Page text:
Purpose: To examine choroidal thickness and area in healthy eyes using spectral-domain optical coherence tomography (SD-OCT).
Design: Retrospective, observational case series.
Methods: Thirty-four eyes (34 subjects), with no retinal or choroidal disease, underwent high-definition raster scanning using SD-OCT with frame enhancement software. Choroidal thickness was measured from the posterior edge of the retinal pigment epithelium to the choroid/sclera junction at 500-microm intervals up to 2500 microm temporal and nasal to the fovea. The central 1-mm area of the choroid was also measured, along with foveal thickness of the retina. All measurements were performed by 2 independent observers. Statistical analysis was used to correlate inter-observer findings, choroidal thickness and area measurements with age, and choroidal thickness with retinal foveal thickness.
Results: The 34 subjects had a mean age of 51.1 years. Reliable measurements of choroidal thickness were obtainable in 74% of eyes examined. Choroidal thickness and area measurements had strong inter-observer correlation (r = 0.92, P < .0001 and r = 0.93, P < .0001 respectively). Area had a moderate negative correlation with age (r = -0.62, P < .0001) that was comparable to the correlation between mean subfoveal choroidal thickness and age (r = -0.61, P < .0001). Retinal and choroidal thickness were found to be poorly correlated (r = -0.23, P = .18). Mean choroidal thickness showed a pattern of thinnest choroid nasally, thickening in the subfoveal region, and then thinning again temporally. Mean subfoveal choroidal thickness was found to be 272 microm (SD, +/- 81 microm).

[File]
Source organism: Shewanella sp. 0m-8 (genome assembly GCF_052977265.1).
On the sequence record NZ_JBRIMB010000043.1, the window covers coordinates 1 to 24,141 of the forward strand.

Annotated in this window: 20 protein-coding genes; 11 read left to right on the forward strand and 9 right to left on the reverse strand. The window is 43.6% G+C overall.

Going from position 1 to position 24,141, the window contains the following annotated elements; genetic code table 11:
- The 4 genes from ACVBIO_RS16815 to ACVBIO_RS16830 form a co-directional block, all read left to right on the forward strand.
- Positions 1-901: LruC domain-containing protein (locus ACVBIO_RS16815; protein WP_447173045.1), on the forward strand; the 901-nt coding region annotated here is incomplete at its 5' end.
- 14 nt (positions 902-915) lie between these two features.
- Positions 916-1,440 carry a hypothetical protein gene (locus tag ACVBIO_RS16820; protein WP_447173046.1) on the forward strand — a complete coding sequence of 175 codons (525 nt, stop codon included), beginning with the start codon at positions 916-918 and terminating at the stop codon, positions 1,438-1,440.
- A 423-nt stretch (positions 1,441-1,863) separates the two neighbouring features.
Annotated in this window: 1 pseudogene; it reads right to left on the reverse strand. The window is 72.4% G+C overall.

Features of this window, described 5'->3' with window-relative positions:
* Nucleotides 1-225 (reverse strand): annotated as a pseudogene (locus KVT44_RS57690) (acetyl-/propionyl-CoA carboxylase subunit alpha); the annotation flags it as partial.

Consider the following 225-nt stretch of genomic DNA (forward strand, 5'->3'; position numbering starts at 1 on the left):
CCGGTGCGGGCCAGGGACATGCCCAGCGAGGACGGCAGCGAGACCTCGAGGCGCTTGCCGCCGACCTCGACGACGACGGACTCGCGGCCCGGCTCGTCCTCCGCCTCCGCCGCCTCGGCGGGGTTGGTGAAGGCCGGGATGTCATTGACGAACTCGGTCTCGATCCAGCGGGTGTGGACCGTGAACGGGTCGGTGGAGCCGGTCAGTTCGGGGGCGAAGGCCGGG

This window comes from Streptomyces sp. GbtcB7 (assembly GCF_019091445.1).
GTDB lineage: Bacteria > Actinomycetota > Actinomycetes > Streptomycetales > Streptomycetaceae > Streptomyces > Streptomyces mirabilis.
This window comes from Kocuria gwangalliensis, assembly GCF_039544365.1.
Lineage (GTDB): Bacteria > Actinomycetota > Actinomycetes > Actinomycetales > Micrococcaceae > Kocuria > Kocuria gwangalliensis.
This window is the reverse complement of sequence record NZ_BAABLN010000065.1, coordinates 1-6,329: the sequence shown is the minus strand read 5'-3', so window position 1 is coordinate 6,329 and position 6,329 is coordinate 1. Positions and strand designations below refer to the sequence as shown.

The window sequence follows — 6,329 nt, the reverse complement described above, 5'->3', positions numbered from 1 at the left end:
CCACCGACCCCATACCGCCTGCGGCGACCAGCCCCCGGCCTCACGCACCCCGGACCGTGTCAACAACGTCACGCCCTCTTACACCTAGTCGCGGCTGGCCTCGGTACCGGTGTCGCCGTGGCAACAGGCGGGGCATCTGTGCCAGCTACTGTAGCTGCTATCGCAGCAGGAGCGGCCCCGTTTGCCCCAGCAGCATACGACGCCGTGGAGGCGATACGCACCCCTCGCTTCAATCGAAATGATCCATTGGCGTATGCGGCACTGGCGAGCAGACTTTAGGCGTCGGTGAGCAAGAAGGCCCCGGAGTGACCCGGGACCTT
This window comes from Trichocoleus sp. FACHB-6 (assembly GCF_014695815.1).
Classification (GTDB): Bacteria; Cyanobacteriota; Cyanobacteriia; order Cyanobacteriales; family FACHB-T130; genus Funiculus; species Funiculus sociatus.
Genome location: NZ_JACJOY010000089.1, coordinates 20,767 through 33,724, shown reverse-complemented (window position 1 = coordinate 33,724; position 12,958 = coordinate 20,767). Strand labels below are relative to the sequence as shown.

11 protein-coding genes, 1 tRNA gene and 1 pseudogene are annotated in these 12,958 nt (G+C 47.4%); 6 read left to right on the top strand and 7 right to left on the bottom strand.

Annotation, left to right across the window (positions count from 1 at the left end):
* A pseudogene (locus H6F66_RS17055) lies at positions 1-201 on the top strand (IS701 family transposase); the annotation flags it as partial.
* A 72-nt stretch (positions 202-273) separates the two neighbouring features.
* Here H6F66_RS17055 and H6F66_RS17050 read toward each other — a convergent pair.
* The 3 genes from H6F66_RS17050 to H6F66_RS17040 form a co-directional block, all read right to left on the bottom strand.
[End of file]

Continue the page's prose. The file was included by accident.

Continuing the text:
Conclusions: Choroidal thickness can be measured using SD-OCT high-definition raster scans in the majority of eyes. Choroidal thickness across the macula demonstrates a thin choroid nasally, thickest subfoveally, and again thinner temporally, and a trend toward decreasing choroidal thickness with age.
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